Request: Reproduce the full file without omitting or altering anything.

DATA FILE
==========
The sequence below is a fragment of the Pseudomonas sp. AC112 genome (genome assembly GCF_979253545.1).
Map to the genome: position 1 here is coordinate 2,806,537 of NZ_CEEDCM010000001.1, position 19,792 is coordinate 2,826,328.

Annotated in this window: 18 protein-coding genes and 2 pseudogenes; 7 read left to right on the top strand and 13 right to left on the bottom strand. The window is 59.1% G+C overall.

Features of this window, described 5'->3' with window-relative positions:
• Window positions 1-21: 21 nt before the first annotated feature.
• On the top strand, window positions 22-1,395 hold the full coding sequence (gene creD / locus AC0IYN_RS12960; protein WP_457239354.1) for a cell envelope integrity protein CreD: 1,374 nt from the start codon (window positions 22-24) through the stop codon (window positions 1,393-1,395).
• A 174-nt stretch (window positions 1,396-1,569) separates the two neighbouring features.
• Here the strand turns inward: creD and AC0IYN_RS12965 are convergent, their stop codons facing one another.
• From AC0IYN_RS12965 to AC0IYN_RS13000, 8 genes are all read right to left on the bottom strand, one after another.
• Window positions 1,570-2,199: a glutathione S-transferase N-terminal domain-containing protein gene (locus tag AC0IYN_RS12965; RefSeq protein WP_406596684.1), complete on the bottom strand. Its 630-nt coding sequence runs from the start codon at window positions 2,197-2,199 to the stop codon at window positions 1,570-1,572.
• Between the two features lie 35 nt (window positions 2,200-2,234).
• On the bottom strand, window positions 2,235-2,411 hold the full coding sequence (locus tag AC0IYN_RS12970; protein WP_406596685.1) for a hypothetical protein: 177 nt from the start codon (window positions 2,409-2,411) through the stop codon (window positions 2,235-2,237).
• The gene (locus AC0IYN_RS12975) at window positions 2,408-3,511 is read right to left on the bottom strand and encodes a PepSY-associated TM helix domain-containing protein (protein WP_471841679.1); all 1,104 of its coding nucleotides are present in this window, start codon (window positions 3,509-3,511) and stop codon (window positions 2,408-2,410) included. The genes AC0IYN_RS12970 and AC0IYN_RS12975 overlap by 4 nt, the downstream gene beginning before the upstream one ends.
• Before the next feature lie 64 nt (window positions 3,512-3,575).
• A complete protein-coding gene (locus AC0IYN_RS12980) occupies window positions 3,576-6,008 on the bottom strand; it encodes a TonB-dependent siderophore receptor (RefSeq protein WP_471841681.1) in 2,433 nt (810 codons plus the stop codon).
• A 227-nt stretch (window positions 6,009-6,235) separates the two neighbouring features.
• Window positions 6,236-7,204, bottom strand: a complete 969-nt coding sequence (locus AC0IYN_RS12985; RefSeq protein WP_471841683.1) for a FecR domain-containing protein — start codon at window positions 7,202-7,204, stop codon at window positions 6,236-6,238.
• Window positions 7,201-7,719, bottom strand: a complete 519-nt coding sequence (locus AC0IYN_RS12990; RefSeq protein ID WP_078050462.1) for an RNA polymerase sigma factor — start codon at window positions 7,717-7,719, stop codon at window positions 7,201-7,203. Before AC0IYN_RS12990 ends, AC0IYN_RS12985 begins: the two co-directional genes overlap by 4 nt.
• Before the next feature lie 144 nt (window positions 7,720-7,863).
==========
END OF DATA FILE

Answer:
The sequence below is a fragment of the Pseudomonas sp. AC112 genome (genome assembly GCF_979253545.1).
Map to the genome: position 1 here is coordinate 2,806,537 of NZ_CEEDCM010000001.1, position 19,792 is coordinate 2,826,328.

Annotated in this window: 18 protein-coding genes and 2 pseudogenes; 7 read left to right on the top strand and 13 right to left on the bottom strand. The window is 59.1% G+C overall.

Features of this window, described 5'->3' with window-relative positions:
• Window positions 1-21: 21 nt before the first annotated feature.
• On the top strand, window positions 22-1,395 hold the full coding sequence (gene creD / locus AC0IYN_RS12960; protein WP_457239354.1) for a cell envelope integrity protein CreD: 1,374 nt from the start codon (window positions 22-24) through the stop codon (window positions 1,393-1,395).
• A 174-nt stretch (window positions 1,396-1,569) separates the two neighbouring features.
• Here the strand turns inward: creD and AC0IYN_RS12965 are convergent, their stop codons facing one another.
• From AC0IYN_RS12965 to AC0IYN_RS13000, 8 genes are all read right to left on the bottom strand, one after another.
• Window positions 1,570-2,199: a glutathione S-transferase N-terminal domain-containing protein gene (locus tag AC0IYN_RS12965; RefSeq protein WP_406596684.1), complete on the bottom strand. Its 630-nt coding sequence runs from the start codon at window positions 2,197-2,199 to the stop codon at window positions 1,570-1,572.
• Between the two features lie 35 nt (window positions 2,200-2,234).
• On the bottom strand, window positions 2,235-2,411 hold the full coding sequence (locus tag AC0IYN_RS12970; protein WP_406596685.1) for a hypothetical protein: 177 nt from the start codon (window positions 2,409-2,411) through the stop codon (window positions 2,235-2,237).
• The gene (locus AC0IYN_RS12975) at window positions 2,408-3,511 is read right to left on the bottom strand and encodes a PepSY-associated TM helix domain-containing protein (protein WP_471841679.1); all 1,104 of its coding nucleotides are present in this window, start codon (window positions 3,509-3,511) and stop codon (window positions 2,408-2,410) included. The genes AC0IYN_RS12970 and AC0IYN_RS12975 overlap by 4 nt, the downstream gene beginning before the upstream one ends.
• Before the next feature lie 64 nt (window positions 3,512-3,575).
• A complete protein-coding gene (locus AC0IYN_RS12980) occupies window positions 3,576-6,008 on the bottom strand; it encodes a TonB-dependent siderophore receptor (RefSeq protein WP_471841681.1) in 2,433 nt (810 codons plus the stop codon).
• A 227-nt stretch (window positions 6,009-6,235) separates the two neighbouring features.
• Window positions 6,236-7,204, bottom strand: a complete 969-nt coding sequence (locus AC0IYN_RS12985; RefSeq protein WP_471841683.1) for a FecR domain-containing protein — start codon at window positions 7,202-7,204, stop codon at window positions 6,236-6,238.
• Window positions 7,201-7,719, bottom strand: a complete 519-nt coding sequence (locus AC0IYN_RS12990; RefSeq protein ID WP_078050462.1) for an RNA polymerase sigma factor — start codon at window positions 7,717-7,719, stop codon at window positions 7,201-7,203. Before AC0IYN_RS12990 ends, AC0IYN_RS12985 begins: the two co-directional genes overlap by 4 nt.
• Before the next feature lie 144 nt (window positions 7,720-7,863).